Melbourne Victory’s seventh foray into the Asian Champions League has begun in defeat, beaten 3-1 by a fast-finishing Daegu FC in front of 5,572 fans at AAMI Park on Tuesday night.
Though Victory started on the front foot and took a deserved lead through Ola Toivonen, it lasted scarcely 60 seconds as Daegu struck right back, and from there overran their Australian hosts.
Toivonen put Victory ahead in style on 29 minutes, working hard to close in on his defender, assume front spot and crisply turn in Kosta Barbarouses’ delivery from the right-hand side.
But the advantage was gone in a flash as the visitors found a way back into the game immediately in perhaps greater class. Brazilians Edgar and Cesinha linked up, and the latter volleyed home beyond Lawrence Thomas’ reach.
Victory then fell behind some five minutes after half time when Hwang Soon-min cannoned an effort off the back of full-back Storm Roux, and the heavy deflection left Thomas stranded.
Edgar then continued and ultimately rounded out the Daegu onslaught, outmuscling Thomas Deng in Victory’s penalty area before recovering and turning the ball into the corner for a 3-1 lead.
Victory miss their big chance
Being at home on matchday one of any continental competition is what every team wants. It is a chance to springboard the campaign and get ahead of group rivals early in the piece.
Victory are, by now, well-versed in Asia. This is their seventh attempt at the region’s premier club competition, but their success rate is low with just one campaign extending beyond the group stages.
This time around, there was a real hope Victory would make it lucky number seven and make waves in the continent. Chinese giants Guangzhou Evergrande speak for themselves, but Group F’s other members were an unknown quantity.
Japan’s Sanfrecce Hiroshima only just qualified for the group stage, downing Thai side Chiangrai United at home, while Daegu earned their debut in the tournament as Korean Cup winners.
By comparison to Sydney FC’s Group H, the pool seemed escapable. But Victory spurned their opportunity on opening day, despite looking the goods early, and were overrun by the Koreans.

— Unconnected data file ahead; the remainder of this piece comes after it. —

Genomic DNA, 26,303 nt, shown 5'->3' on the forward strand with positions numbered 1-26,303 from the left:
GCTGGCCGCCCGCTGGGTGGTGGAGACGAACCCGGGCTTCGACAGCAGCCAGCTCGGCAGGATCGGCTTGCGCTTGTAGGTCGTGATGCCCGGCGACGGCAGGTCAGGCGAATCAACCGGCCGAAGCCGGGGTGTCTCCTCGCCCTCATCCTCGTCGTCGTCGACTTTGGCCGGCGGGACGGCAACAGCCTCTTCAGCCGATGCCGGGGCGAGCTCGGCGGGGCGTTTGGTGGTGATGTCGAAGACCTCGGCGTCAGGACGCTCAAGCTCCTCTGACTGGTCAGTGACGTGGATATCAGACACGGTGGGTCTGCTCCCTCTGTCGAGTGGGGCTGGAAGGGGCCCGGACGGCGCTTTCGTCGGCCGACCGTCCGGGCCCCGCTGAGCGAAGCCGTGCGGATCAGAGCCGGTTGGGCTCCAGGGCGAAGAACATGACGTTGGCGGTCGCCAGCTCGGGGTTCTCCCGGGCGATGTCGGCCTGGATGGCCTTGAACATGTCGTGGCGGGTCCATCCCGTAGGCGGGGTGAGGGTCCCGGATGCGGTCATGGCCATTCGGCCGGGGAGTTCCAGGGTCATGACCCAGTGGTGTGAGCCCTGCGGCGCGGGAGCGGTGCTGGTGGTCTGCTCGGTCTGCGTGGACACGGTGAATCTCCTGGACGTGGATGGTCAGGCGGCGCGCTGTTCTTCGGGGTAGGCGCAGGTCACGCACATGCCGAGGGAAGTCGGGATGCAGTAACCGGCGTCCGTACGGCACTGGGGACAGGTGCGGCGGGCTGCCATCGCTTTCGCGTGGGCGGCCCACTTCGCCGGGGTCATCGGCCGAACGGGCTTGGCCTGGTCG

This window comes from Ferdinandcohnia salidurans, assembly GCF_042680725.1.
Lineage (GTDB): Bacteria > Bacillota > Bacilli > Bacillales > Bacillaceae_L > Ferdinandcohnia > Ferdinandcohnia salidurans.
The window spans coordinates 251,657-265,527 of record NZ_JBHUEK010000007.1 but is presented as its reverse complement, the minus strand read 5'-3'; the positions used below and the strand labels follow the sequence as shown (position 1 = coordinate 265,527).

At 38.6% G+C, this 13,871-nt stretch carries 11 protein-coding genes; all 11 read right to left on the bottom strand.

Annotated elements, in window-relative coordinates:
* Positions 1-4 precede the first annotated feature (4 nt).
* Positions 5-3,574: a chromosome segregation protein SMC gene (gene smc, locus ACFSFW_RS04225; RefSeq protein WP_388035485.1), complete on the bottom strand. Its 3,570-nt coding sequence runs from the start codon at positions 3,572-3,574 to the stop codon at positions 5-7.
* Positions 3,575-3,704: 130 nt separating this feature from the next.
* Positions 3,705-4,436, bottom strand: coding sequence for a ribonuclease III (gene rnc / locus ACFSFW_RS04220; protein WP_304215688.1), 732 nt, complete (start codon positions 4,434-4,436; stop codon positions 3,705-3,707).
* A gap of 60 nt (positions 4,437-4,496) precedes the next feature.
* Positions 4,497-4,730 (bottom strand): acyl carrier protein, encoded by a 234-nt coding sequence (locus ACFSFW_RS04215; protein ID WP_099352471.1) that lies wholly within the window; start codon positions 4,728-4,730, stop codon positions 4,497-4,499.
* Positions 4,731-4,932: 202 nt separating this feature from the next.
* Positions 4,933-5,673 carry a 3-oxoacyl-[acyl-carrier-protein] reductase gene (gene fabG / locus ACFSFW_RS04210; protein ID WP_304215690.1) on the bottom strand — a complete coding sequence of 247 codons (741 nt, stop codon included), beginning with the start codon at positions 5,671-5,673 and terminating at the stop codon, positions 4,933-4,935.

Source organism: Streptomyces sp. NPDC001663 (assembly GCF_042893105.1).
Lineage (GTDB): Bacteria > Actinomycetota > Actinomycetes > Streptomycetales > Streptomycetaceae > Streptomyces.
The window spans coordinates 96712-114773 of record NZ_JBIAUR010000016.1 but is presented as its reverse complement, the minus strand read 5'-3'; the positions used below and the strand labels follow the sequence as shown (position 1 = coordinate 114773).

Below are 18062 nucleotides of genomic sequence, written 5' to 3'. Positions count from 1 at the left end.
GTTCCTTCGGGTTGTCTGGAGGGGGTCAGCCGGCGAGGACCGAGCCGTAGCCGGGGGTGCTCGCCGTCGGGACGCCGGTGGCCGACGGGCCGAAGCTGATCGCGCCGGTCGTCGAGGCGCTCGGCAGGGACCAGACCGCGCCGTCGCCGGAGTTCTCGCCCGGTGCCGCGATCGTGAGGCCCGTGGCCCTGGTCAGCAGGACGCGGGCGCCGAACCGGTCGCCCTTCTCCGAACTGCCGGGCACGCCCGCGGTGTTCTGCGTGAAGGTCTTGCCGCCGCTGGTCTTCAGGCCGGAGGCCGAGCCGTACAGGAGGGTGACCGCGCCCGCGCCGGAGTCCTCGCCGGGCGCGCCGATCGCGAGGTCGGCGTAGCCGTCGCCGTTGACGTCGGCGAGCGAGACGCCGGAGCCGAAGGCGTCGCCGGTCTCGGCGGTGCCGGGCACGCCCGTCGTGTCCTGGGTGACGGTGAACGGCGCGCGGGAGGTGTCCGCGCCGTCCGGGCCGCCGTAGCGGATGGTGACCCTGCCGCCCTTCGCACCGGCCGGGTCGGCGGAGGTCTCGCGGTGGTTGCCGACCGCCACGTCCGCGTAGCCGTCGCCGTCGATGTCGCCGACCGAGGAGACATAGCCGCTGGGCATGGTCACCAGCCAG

Burly striker Edgar as well as Brazilian counterpart Cesinha were a constant thorn in their side and proved too hot to handle overall.
Keisuke Honda was off the boil, squandering two openings at important times of the match. The first in particular, a simple strike from the penalty spot, was guilt-edged. Had the World Cup goalscorer picked his spot either side of Jo Hyeon-woo, it was in.
Next up is a trip to Hiroshima, where homecoming hero Honda will likely be the centre of attention. It is already a must win. In Asia, home games simply must be won.
The Toivonen difference
Keisuke Honda took all the fanfare after signing for Victory at the start of the 2018-19 season and rightfully so. After all, his acquisition was, in part, to be the headline and be the contention of feature stories.
But while the Japanese star’s influence and importance to Victory is undoubted, big Swede Toivonen has surpassed him as an indispensable cog in their 4-4-2 diamond setup.
Throughout the A-League season, Toivonen has shown the value of a true poacher to a football team, able to turn one, two, maybe three chances into goals, and did so again with Daegu in town.
Toivonen often dropped deeper and created play – a quality not seen elsewhere in the squad – acting as a true target-man and it was only a stunning reflex save from Jo that denied him a second.
— Melbourne Victory (@gomvfc) March 5, 2019
Shirt farce leaves Victory red-faced
Victory were made to play in rather bland-looking white away kits after a last-minute about-face some 20 minutes prior to kick-off concerning their front-of-shirt sponsor for the 2019 tournament.
Issues surrounded their sponsor Kaishi and whether their business contravened AFC regulations concerning prohibited types of shirt sponsorship, including the likes of tobacco and, in this case, gambling.
Victory sought to clarify their stance following public critique on Tuesday via a statement, but that was followed by a second press release shortly before kick-off issuing something of a rebuttal.
“While appropriate due diligence was undertaken prior to the announcement and the AFC approved Kaishi, since that time further information has come to light which raises concerns about Kaishi’s link to an online betting agency, which the club takes very seriously,” it read.
On top of the changed shirts, the section of Thomas’ goalkeeper kit normally displaying sponsorship had to be covered with matching green tape.